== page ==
David T. Manning
Poetry book, 84 pages, $12 cover price
($9 if ordered from the MSR Online Bookstore)
Release date: 2007
***This title was selected for publication after finishing as a finalist in the 2007 MSR Poetry Book Award contest. ***
About The Author
David Treadway Manning, a California native, received his Ph.D. in chemistry at Caltech, during which a required literature course introduced him to T.S. Eliot and W.B. Yeats. Following a 44-year career as an industrial organic chemist he began a second life as a poet. A member of the North Carolina Poetry Society, he won its Poet Laureate Award in 1996, 1998 and 2006. Dave is the current host of the Friday Noon Poets of Chapel Hill and serves on the board of the Poetry Council of North Carolina. A Pushcart nominee, his poems have appeared in Free Lunch, Main Street Rag, New Orleans Review, Pembroke Magazine, 32 Poems Magazine, Tar River Poetry, Rattle, Southern Poetry Review and other journals. He has five chapbooks: Negotiating Physics and Other Poems (1999) and Poets Anonymous (2001), both by Old Mountain Press, The Ice-Carver (2004), winner of the Longleaf Chapbook Competition, Out After Dark (2003) and Detained by the Authorities (2007), both by Pudding House. Dave, and his wife Doris live in Cary, North Carolina.
What a range of subject matter David Manning’s The Flower Sermon illuminates! And yet this collection is strongly bonded together by themes that join, combine and recombine in constellations of bright thought and profound emotion–and the whole is charged with a delighted wonderment. here is one of the most engaging volumes of poetry I have ever come across.
David Treadway Manning’s poems in The Flower Sermon show us a poet deeply rooted in this world, equally at home with its sorrows and its joys, its losses and the abundance of its promise. With him, we acknowledge the sweeping cross-hairs / of time and place. With him we recall a brief stillness when for a moment nothing died and the winds / lost their ways. With him too, we understand how every waking moment / is goodbye. These are poems to savor in quiet, in all their evocative moods.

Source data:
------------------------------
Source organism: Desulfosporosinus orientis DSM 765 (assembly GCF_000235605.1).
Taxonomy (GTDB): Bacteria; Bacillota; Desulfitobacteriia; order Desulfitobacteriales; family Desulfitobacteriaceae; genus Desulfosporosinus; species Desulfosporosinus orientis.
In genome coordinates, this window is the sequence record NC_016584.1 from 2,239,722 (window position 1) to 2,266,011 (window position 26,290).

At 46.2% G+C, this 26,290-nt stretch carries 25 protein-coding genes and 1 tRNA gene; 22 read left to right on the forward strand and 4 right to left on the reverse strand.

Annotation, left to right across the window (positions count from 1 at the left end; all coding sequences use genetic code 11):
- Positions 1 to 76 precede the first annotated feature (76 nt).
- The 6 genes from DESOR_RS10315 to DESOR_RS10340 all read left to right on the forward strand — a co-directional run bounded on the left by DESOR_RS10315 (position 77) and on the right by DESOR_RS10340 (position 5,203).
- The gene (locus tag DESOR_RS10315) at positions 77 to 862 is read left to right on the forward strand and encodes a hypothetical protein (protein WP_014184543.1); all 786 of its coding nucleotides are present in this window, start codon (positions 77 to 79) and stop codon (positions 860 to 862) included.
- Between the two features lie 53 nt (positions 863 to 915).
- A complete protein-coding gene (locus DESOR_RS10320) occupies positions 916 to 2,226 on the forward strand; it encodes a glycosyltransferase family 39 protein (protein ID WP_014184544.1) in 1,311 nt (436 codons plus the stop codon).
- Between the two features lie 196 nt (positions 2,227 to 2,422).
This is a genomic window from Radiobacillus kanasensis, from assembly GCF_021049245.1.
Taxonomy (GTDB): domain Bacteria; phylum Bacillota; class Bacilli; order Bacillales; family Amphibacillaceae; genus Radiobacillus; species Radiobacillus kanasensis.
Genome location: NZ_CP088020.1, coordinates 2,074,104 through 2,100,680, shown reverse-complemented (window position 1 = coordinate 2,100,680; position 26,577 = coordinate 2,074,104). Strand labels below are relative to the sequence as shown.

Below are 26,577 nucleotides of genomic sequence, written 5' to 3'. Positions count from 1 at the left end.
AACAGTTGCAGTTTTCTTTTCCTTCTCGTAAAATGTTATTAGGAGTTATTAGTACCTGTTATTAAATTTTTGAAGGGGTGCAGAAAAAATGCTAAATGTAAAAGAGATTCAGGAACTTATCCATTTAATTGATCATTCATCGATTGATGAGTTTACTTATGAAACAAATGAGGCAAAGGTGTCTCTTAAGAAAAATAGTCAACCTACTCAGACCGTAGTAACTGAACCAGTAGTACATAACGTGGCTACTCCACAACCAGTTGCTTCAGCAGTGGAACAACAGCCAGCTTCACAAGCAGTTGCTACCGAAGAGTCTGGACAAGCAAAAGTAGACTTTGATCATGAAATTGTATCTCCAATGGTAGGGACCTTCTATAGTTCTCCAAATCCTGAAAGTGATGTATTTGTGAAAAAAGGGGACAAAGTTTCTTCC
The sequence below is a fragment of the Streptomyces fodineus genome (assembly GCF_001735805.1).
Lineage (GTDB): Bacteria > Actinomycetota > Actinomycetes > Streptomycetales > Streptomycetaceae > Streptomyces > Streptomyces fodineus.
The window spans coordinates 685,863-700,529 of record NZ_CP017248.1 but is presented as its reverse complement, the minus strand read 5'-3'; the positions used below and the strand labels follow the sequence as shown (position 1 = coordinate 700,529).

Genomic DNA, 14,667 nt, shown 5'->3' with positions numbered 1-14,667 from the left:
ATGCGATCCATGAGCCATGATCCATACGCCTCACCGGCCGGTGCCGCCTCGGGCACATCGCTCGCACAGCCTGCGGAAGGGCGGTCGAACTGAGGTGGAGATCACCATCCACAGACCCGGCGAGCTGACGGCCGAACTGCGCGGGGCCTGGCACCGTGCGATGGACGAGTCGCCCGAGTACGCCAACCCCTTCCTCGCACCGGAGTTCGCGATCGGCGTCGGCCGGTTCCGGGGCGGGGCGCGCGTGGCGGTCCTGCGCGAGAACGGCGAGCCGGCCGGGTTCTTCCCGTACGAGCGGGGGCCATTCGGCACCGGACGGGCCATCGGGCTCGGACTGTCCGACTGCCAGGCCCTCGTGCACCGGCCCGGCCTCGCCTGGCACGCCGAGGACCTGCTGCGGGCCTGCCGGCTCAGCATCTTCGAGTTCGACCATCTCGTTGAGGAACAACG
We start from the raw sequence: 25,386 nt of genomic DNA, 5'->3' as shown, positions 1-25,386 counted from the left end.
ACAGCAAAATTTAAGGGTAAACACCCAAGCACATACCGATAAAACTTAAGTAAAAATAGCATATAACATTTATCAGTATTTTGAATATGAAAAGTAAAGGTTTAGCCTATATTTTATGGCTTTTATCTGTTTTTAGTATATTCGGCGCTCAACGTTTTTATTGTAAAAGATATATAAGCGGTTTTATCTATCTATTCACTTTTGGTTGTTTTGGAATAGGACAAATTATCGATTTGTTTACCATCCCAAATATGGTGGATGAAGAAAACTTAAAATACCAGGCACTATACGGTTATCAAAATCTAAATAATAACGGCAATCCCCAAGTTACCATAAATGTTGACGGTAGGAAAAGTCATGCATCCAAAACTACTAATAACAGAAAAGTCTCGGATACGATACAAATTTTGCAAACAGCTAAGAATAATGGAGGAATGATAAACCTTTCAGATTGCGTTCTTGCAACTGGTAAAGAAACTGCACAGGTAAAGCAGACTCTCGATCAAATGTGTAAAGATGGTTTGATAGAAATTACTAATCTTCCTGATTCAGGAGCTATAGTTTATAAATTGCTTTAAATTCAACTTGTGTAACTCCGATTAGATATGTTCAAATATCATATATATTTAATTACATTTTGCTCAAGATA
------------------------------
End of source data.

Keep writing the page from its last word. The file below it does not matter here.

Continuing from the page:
Carla Hart in 1948
“Carlita Corazon” we called her
in our high school Spanish Club. We were
honor students and so enlightened
we wouldn’t have jaywalked
without a committee decision.
But things happened fast one day
at Whittier and Atlantic Boulevards.
Too many piled into the old Ford
and Carla Hart jumped on my lap.
¡Ayee! ¡Caramba! I could only
hold her like Teresa of Avila
and in the hormone storm
all I could do was sing!
Later, Carla Ann broke the piñata
at the Spanish Club Christmas party.
It was the last time I ever saw her
and she left me with the taste
of bright red candy scattered everywhere.
On the promenade deck
of the M/S Tropica, the ice-carver
works against the clock. Intent
as Donatello, he chips into
the block, releases a falcon
flying from the soft blue stone.
He moves swiftly over the ice,
the gathered crowd already
losing focus, melting away
to the next entertainment.
His work complete, the carver
steps back, brushing ice-chips
from his beard. In the cloud-light
he could be a young Buonarotti,
chiseled fragments in his dark hair,
recalling David’s liberation
from his white stone.
Already the falcon’s wings are wet
but will carry it until the bell
for lunch calls the stragglers away.
A movement in the melting mirror
catches the carver’s eye-
a white sea-bird vanishing.
The carver’s message passes
like a poem never written down.
After the Flower Sermon,
Ananda Addresses the Forest
The green twig of Buddha
and the dead brown branch of Buddha-
surely, He is everywhere.
Blessed is the sunlight
and blessed the dark where the trail ends.
The lizard shimmering on the cedar log
is Buddha, and the dead squirrel by the path.
Even the fallen flower and the path’s stones.
The gray lark that preaches: Even in death
we are in life.
Blessed the slender bamboo
and the stout,
the long body of Buddha
and the short.
Blessed His abundance everywhere!
The swallows diving in the air
and the ants that climb in martial line
cannot escape enlightenment,
for one day’s sunlight is their prayer.
The stumbling beetle that pushes
the diamond-body of his dung
and the great owl that shouts in daylight
are the Enlightened One. And the firefly
and the owl’s downy-winged mate,
certain as the stream-brightened stones,
as the shaded moss where the path begins.